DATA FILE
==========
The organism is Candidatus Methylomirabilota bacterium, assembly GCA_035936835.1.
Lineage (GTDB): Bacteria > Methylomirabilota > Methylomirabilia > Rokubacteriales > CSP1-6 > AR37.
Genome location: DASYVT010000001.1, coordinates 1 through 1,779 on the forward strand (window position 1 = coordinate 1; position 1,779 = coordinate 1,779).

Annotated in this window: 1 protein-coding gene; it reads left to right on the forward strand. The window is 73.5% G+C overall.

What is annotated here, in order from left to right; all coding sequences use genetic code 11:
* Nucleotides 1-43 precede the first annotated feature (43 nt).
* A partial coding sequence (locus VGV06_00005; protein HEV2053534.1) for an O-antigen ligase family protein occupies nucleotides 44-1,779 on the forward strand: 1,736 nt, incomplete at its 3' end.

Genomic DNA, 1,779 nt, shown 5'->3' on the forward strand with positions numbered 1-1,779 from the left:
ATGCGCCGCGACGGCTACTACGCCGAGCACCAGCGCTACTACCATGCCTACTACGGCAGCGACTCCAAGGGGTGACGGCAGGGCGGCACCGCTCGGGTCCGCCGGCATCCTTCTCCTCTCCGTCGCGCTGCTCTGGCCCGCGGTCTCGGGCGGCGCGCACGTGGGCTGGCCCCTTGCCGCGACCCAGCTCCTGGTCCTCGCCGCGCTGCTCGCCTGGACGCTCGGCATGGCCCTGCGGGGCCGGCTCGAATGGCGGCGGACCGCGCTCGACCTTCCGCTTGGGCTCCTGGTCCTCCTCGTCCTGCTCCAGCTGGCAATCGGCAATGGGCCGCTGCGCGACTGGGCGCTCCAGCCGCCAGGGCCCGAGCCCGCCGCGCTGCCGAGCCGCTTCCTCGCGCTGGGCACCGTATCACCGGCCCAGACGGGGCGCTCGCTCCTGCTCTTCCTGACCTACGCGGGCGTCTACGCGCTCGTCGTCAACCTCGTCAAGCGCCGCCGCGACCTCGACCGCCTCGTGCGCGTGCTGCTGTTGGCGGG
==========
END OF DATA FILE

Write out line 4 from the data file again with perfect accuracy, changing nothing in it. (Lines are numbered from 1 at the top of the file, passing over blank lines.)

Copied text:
Annotated in this window: 1 protein-coding gene; it reads left to right on the forward strand. The window is 73.5% G+C overall.